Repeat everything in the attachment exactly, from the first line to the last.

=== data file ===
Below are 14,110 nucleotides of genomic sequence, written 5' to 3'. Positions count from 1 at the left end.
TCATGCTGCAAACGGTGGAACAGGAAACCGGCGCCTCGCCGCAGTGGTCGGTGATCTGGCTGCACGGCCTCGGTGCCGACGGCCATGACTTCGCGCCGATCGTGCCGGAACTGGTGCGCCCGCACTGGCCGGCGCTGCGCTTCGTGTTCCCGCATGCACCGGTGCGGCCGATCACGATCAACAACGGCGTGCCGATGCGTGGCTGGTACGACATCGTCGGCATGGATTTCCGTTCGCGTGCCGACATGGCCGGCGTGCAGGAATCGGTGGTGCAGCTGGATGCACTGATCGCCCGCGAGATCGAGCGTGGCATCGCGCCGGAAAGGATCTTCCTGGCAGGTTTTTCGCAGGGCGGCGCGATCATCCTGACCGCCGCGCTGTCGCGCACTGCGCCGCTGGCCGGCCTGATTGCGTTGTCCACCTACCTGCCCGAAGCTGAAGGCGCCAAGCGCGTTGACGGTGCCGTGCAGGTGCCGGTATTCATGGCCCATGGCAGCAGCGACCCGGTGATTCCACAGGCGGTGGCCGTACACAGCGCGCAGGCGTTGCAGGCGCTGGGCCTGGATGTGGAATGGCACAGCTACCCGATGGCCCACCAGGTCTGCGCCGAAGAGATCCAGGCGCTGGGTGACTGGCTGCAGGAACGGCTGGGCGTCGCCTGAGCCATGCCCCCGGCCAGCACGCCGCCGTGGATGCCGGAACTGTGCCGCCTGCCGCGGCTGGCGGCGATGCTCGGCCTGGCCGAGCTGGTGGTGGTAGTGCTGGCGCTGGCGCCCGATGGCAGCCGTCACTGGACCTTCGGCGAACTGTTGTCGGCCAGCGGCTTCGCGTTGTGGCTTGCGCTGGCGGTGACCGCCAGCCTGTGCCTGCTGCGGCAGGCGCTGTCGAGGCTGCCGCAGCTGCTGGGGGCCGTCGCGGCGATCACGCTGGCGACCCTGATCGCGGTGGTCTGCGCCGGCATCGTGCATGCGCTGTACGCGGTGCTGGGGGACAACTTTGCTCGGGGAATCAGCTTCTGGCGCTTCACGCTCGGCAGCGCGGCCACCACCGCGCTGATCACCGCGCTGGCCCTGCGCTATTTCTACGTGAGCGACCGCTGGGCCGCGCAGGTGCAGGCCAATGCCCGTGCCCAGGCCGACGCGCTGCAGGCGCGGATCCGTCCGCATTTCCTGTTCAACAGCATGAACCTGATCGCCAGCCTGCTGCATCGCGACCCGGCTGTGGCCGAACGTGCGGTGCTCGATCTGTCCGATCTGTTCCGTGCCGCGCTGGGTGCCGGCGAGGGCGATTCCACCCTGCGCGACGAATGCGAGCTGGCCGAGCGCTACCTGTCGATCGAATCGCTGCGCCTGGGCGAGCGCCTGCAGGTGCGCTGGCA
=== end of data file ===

Below are 14,110 nucleotides of genomic sequence, written 5' to 3'. Positions count from 1 at the left end.
TCATGCTGCAAACGGTGGAACAGGAAACCGGCGCCTCGCCGCAGTGGTCGGTGATCTGGCTGCACGGCCTCGGTGCCGACGGCCATGACTTCGCGCCGATCGTGCCGGAACTGGTGCGCCCGCACTGGCCGGCGCTGCGCTTCGTGTTCCCGCATGCACCGGTGCGGCCGATCACGATCAACAACGGCGTGCCGATGCGTGGCTGGTACGACATCGTCGGCATGGATTTCCGTTCGCGTGCCGACATGGCCGGCGTGCAGGAATCGGTGGTGCAGCTGGATGCACTGATCGCCCGCGAGATCGAGCGTGGCATCGCGCCGGAAAGGATCTTCCTGGCAGGTTTTTCGCAGGGCGGCGCGATCATCCTGACCGCCGCGCTGTCGCGCACTGCGCCGCTGGCCGGCCTGATTGCGTTGTCCACCTACCTGCCCGAAGCTGAAGGCGCCAAGCGCGTTGACGGTGCCGTGCAGGTGCCGGTATTCATGGCCCATGGCAGCAGCGACCCGGTGATTCCACAGGCGGTGGCCGTACACAGCGCGCAGGCGTTGCAGGCGCTGGGCCTGGATGTGGAATGGCACAGCTACCCGATGGCCCACCAGGTCTGCGCCGAAGAGATCCAGGCGCTGGGTGACTGGCTGCAGGAACGGCTGGGCGTCGCCTGAGCCATGCCCCCGGCCAGCACGCCGCCGTGGATGCCGGAACTGTGCCGCCTGCCGCGGCTGGCGGCGATGCTCGGCCTGGCCGAGCTGGTGGTGGTAGTGCTGGCGCTGGCGCCCGATGGCAGCCGTCACTGGACCTTCGGCGAACTGTTGTCGGCCAGCGGCTTCGCGTTGTGGCTTGCGCTGGCGGTGACCGCCAGCCTGTGCCTGCTGCGGCAGGCGCTGTCGAGGCTGCCGCAGCTGCTGGGGGCCGTCGCGGCGATCACGCTGGCGACCCTGATCGCGGTGGTCTGCGCCGGCATCGTGCATGCGCTGTACGCGGTGCTGGGGGACAACTTTGCTCGGGGAATCAGCTTCTGGCGCTTCACGCTCGGCAGCGCGGCCACCACCGCGCTGATCACCGCGCTGGCCCTGCGCTATTTCTACGTGAGCGACCGCTGGGCCGCGCAGGTGCAGGCCAATGCCCGTGCCCAGGCCGACGCGCTGCAGGCGCGGATCCGTCCGCATTTCCTGTTCAACAGCATGAACCTGATCGCCAGCCTGCTGCATCGCGACCCGGCTGTGGCCGAACGTGCGGTGCTCGATCTGTCCGATCTGTTCCGTGCCGCGCTGGGTGCCGGCGAGGGCGATTCCACCCTGCGCGACGAATGCGAGCTGGCCGAGCGCTACCTGTCGATCGAATCGCTGCGCCTGGGCGAGCGCCTGCAGGTGCGCTGGCA